The Aragonese Castle of Ortona: a manor house overlooking the sea Its spectacular location overlooking the sea gives it much of its charm. The Aragonese Castle of Ortona, in the province of Chieti, softly overlooks the shores of the Adriatic Sea, facing the long Costa dei Trabocchi, with its imposing architecture. An unmissable journey through 15th-century history linked to the Aragonese domination of the Abruzzo region. Restored after a period of decay The marvellous fortress, as we know it today, dates back to the period between 1450 and 1470, when it was transformed from earlier mediaeval buildings. It was supposed to protect Ortona from the Aragonese assault, but failed. The quadrangular shape in full Renaissance style was chosen by Alfonso of Aragon, who wanted to rebuild the fortress overhanging the sea and make it more strategic in order to protect the town's harbour. Ortona passed into the hands of Margaret of Austria in 1582, who bought it for 54,000 ducats to convert it into a modern, economically flourishing town. Building innovation concentrated on the built-up area, leaving the Aragonese stronghold almost intact. The village was run by local administrations that took little interest in the castle's fate, condemning it to a long period of decay. Further damage to its structure occurred in the 20th century: it was hit by bombing in 1943 and by a landslide in 1946. Today it has regained its splendour thanks to careful restoration work undertaken in the 2000s. A history enlivened by a dark legend It is impossible to tell the story of Ortona's Aragonese Castle without mentioning the so-called “Legend of the Return”. The story goes that a rich merchant was received at the king's court, met his beautiful daughter, and fell madly in love with her. The king did not wish to give his daughter's hand in marriage to a sea dog. He therefore promised the merchant to grant him permission to marry his daughter only if he brought him something unique and remarkable as a gift. Several months passed and there was no sign of the merchant. The princess could not rest until the stormy sea, moved by compassion, led her back to her beloved at the bottom of the sea. In the morning, fruits that had never been seen before appeared on the beach in Ortona. Green and round, they were called monkey brains or Osage oranges. They were an extraordinary gift for the king. Still today, near the castle, fishermen swear they can hear the wails of the princess on stormy nights. During the Second World War, Ortona was renamed by Winston Churchill as the Stalingrad of Italy: crossed by the Gustav Line, the fortification that divided the peninsula in two, with the Nazi-Fascists to the north and the Anglo-Americans to the south, it was attacked and bombed for about six months. Antique furnishings, museums and evocative routes A visit to the Aragonese manor of Ortona holds its own charm: in one of its towers you can visit a small but delightful museum with period pictures and furnishings that belonged to the noble families who lived there over the centuries. Cyclists and hiking enthusiasts can enjoy a convenient route that leads from the castle to the cycle path along the Ortona coastline.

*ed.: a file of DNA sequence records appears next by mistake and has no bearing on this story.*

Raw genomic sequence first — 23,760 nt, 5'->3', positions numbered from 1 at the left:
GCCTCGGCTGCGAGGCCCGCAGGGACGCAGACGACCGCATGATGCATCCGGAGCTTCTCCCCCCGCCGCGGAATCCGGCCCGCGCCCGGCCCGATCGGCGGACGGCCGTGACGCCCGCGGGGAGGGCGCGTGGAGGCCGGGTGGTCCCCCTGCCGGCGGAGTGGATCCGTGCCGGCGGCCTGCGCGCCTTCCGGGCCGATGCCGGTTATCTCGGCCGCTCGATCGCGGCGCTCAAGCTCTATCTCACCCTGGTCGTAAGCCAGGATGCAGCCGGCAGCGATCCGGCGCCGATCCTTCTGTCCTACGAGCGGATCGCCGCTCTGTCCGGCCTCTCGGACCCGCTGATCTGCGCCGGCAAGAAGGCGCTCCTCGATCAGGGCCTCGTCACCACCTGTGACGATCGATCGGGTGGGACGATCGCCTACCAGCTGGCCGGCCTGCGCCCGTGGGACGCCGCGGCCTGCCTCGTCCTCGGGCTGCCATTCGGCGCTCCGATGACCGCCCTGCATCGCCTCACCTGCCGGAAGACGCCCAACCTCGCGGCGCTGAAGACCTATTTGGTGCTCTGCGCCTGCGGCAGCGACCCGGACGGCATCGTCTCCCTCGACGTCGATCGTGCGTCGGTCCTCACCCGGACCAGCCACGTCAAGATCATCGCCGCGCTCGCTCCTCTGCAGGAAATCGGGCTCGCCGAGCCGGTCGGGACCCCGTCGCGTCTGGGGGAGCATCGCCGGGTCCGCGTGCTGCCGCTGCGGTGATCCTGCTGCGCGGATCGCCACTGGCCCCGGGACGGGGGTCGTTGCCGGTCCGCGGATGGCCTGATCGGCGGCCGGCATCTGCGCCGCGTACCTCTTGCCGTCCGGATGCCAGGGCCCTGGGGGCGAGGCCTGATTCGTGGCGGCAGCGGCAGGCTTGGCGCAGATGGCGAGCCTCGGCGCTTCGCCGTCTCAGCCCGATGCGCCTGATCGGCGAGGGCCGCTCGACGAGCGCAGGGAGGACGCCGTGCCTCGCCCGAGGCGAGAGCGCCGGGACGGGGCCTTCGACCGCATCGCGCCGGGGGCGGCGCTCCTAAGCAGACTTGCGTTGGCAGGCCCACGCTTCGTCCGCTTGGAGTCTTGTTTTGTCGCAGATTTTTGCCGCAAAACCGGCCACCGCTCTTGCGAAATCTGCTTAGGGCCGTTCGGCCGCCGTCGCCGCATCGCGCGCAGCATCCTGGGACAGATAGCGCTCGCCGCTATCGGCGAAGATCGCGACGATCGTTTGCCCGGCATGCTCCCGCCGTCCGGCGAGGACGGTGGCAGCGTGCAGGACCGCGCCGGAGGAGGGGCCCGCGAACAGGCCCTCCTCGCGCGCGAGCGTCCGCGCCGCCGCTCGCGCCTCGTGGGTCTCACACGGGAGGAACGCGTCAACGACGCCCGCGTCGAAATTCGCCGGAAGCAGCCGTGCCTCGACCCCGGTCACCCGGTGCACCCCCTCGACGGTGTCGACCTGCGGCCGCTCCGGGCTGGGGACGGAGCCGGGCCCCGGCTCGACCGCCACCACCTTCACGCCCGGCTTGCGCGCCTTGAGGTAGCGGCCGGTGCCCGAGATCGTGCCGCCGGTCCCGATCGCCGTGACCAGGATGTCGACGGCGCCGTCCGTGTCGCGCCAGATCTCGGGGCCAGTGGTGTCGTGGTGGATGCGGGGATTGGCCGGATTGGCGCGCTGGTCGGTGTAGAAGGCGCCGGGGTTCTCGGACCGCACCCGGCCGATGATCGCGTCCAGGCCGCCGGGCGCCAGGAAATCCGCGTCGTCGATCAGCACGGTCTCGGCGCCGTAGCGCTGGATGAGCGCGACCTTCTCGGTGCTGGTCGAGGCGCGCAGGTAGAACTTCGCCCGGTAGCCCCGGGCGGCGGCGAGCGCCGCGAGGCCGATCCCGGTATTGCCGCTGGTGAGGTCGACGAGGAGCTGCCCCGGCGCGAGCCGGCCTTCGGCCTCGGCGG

Eremo di sant'Onofrio al Marrone, Sulmona, Abruzzo, Italy